# Annuity Payments

Annuity payments are fixed monthly payments paid by an insurance company to the individual. The payment made must be a fixed amount paid at uniformly spaced intervals of time. They are fixed for paying either at the beginning or the end of the period. Annuity payments are mainly paid yearly, semi-yearly, quarterly or monthly. Some of the most shared examples of annuities are car payments, pension, insurance premiums and mortgages. They are mainly ordinary annuity and annuity due. Ordinary annuity refers to fixed monthly payments at the end of each interval where the rate of interest compounds similarly to the payment. In annuity due, a fixed payment occurs at the beginning of the interval. Other types of annuities are fixed, variable and equity-indexed.

Fixed annuities are defined as fixed monthly payments and are considered to be low risk investments. Variable ones are payments invested in portions. Equity-indexed ones are lump sum payments paid to the insurance company.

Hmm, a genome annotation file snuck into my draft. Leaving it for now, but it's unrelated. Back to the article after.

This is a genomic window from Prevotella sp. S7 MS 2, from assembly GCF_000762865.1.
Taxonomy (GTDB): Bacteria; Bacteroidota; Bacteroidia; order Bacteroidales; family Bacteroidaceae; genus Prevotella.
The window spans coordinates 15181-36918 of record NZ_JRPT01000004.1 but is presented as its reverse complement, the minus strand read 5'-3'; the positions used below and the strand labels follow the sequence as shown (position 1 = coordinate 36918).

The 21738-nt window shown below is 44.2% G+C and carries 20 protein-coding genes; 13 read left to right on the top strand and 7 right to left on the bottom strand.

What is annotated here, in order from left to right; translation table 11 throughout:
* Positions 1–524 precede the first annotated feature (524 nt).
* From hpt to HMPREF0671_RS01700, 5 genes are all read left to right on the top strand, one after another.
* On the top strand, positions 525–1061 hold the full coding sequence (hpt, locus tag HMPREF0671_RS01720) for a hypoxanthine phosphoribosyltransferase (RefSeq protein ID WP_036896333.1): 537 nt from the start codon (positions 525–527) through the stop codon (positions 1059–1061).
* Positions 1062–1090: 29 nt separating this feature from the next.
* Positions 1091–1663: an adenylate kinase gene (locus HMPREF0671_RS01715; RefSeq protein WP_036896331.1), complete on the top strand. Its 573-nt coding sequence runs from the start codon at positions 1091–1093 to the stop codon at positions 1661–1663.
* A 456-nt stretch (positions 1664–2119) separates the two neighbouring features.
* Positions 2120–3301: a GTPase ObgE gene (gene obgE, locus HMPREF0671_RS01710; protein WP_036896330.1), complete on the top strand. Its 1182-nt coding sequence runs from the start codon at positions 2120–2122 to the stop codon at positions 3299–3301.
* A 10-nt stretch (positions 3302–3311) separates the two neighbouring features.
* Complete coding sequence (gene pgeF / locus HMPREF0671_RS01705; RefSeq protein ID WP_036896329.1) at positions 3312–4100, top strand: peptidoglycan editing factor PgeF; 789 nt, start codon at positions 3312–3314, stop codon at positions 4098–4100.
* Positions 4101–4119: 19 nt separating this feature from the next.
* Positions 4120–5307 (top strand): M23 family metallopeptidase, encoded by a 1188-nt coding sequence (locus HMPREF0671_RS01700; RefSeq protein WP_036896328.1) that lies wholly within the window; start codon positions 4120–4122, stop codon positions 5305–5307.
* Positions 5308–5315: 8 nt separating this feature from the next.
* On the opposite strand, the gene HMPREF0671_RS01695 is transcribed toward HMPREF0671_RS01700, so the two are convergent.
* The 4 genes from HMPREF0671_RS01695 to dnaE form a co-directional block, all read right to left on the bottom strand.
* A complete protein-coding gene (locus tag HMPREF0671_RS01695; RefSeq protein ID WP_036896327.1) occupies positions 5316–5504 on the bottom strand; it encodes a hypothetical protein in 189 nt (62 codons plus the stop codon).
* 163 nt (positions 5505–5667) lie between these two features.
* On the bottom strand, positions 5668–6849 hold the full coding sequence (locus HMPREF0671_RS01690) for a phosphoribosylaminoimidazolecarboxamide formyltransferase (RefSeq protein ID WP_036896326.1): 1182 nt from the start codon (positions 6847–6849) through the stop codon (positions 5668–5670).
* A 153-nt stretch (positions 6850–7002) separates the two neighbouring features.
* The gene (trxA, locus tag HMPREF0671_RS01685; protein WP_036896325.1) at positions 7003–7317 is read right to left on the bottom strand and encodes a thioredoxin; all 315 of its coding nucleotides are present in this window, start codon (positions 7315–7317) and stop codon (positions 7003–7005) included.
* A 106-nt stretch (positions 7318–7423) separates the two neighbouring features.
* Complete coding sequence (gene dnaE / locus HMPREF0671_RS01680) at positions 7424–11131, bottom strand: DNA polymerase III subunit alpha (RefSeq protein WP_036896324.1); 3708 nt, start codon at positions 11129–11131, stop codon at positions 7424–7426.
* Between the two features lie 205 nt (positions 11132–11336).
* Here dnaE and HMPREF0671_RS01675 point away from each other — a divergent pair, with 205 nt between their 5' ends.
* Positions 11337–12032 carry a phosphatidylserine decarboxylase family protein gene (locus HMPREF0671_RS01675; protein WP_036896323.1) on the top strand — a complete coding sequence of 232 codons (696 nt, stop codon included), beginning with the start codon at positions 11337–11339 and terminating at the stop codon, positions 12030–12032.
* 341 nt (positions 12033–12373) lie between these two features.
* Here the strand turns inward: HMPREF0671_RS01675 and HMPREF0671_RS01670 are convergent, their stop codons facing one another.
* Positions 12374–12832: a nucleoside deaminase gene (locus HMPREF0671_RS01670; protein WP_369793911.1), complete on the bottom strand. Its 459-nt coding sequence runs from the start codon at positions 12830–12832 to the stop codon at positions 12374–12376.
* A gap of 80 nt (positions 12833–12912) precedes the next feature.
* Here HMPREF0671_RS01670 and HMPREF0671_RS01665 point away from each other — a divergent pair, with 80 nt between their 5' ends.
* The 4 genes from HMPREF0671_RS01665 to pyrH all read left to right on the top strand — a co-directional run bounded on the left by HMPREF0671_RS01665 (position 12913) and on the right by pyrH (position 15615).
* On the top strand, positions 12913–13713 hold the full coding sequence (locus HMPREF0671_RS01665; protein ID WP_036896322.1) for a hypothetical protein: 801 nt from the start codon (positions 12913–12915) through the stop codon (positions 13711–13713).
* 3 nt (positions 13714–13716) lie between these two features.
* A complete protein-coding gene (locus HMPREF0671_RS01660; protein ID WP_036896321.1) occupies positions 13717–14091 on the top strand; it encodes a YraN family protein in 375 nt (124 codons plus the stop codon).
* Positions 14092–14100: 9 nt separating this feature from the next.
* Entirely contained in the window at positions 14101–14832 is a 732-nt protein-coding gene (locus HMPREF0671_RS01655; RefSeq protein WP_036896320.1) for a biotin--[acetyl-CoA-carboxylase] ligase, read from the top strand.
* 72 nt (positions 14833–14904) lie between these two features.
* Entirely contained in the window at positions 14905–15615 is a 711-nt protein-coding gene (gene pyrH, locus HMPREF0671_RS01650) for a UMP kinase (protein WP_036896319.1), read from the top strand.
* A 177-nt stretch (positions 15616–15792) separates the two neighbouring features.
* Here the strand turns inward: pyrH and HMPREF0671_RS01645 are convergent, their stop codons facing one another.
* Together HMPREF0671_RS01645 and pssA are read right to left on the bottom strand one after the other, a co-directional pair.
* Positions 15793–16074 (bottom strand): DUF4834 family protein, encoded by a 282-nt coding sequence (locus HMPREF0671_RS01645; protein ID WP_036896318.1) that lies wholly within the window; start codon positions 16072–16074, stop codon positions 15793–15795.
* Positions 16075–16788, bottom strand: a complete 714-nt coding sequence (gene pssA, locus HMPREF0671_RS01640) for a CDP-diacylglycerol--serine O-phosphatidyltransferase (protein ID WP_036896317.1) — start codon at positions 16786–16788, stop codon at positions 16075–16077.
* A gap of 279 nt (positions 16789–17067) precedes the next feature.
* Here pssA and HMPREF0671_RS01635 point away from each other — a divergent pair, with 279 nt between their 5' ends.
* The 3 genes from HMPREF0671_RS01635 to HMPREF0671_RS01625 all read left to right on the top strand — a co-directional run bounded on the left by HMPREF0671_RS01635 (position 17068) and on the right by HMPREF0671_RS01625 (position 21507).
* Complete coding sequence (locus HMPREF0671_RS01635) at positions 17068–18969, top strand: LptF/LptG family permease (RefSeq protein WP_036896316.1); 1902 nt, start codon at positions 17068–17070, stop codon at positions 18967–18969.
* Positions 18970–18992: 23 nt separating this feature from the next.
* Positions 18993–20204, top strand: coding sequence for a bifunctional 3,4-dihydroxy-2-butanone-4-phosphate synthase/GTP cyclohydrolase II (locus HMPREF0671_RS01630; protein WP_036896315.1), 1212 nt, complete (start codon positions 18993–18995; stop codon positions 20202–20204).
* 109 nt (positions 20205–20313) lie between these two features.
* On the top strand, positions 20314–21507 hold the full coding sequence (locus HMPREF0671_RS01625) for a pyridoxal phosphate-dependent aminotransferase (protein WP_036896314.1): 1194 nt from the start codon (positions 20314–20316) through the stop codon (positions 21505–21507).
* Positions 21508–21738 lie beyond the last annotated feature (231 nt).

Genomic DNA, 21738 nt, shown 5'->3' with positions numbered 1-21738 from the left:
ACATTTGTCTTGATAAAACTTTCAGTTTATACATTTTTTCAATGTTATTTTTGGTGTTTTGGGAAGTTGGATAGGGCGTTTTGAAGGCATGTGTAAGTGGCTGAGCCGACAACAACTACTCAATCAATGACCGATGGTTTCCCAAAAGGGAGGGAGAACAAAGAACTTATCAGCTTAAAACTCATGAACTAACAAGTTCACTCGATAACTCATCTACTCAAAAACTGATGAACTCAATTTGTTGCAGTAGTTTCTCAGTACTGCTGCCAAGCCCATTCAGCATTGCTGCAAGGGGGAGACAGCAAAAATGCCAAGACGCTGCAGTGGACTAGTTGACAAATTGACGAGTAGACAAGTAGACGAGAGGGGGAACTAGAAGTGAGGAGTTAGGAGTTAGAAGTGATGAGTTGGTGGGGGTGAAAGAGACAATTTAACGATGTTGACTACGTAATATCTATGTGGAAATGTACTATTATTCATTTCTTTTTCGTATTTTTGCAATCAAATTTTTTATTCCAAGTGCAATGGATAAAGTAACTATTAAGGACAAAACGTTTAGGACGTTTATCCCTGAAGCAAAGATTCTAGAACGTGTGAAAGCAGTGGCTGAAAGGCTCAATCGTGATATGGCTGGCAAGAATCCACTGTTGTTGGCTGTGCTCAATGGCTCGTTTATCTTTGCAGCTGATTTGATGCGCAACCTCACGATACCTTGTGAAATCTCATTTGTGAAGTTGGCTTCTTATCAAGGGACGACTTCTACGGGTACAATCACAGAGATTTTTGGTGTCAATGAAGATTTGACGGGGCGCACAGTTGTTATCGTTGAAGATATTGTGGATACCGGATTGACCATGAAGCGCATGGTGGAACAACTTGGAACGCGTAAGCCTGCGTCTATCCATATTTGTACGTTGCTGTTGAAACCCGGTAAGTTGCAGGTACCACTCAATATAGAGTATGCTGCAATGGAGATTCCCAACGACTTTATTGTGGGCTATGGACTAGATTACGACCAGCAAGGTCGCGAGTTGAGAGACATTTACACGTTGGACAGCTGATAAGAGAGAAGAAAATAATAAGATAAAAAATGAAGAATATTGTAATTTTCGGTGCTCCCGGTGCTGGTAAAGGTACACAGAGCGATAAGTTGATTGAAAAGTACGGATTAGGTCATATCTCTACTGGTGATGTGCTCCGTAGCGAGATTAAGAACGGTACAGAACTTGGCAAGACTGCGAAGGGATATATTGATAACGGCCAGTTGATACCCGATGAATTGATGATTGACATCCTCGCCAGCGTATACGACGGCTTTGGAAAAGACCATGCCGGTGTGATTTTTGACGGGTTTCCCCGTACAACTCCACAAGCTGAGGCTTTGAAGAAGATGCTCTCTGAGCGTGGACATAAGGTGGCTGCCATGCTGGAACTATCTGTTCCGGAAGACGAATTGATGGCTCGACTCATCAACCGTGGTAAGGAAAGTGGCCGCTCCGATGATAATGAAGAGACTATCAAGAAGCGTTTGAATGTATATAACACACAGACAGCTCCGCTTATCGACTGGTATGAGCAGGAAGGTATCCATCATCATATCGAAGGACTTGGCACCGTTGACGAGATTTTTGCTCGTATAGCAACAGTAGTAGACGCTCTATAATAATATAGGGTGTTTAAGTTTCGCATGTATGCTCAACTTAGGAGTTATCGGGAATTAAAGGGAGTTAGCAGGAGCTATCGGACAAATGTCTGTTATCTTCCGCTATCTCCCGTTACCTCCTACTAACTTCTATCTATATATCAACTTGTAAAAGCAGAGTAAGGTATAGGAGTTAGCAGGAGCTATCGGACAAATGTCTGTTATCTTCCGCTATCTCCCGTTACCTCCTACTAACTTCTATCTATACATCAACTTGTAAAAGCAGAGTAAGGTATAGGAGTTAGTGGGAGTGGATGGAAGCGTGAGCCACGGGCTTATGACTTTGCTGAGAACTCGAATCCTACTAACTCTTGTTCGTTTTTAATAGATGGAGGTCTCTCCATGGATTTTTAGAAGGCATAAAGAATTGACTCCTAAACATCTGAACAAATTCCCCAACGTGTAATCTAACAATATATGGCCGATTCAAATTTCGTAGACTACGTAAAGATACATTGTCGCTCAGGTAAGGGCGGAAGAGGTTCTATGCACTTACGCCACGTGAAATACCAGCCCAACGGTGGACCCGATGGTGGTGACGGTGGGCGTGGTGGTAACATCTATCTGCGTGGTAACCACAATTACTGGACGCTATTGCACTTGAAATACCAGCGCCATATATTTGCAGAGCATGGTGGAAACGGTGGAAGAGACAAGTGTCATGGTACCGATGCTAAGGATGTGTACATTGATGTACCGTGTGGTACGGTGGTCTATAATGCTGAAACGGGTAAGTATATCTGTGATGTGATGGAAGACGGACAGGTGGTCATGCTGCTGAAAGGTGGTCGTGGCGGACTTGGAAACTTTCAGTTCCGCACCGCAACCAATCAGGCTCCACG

Many people make investments as this enables the insurance company to pay a fixed amount of cash at regular intervals to assistance the life of an annuitant. When an annuity is paid to assistance the life, he or she is applicable to pay tax that equals the amount attributable to the income generated by the principal. Special tax rules are applied to qualified employees for retirement annuity.
Annuities are calculated based upon the following formula:

Formula 1: Payment = PVoa / [(1- (1 / (1 + i)n )) / i]

(this formula is valid if you know the present value)

Where:

o PVoa = Present Value of an ordinary annuity

o i = interest per period

o n = number of periods

Formula 2: Payment = FVoa / [((1 + i)n – 1 ) / i]

(this formula is valid if you know the future payment)

Where:

o FVoa = Future Value of an ordinary annuity (payments are made at the end of each period)

o i = interest per period

o n = number of periods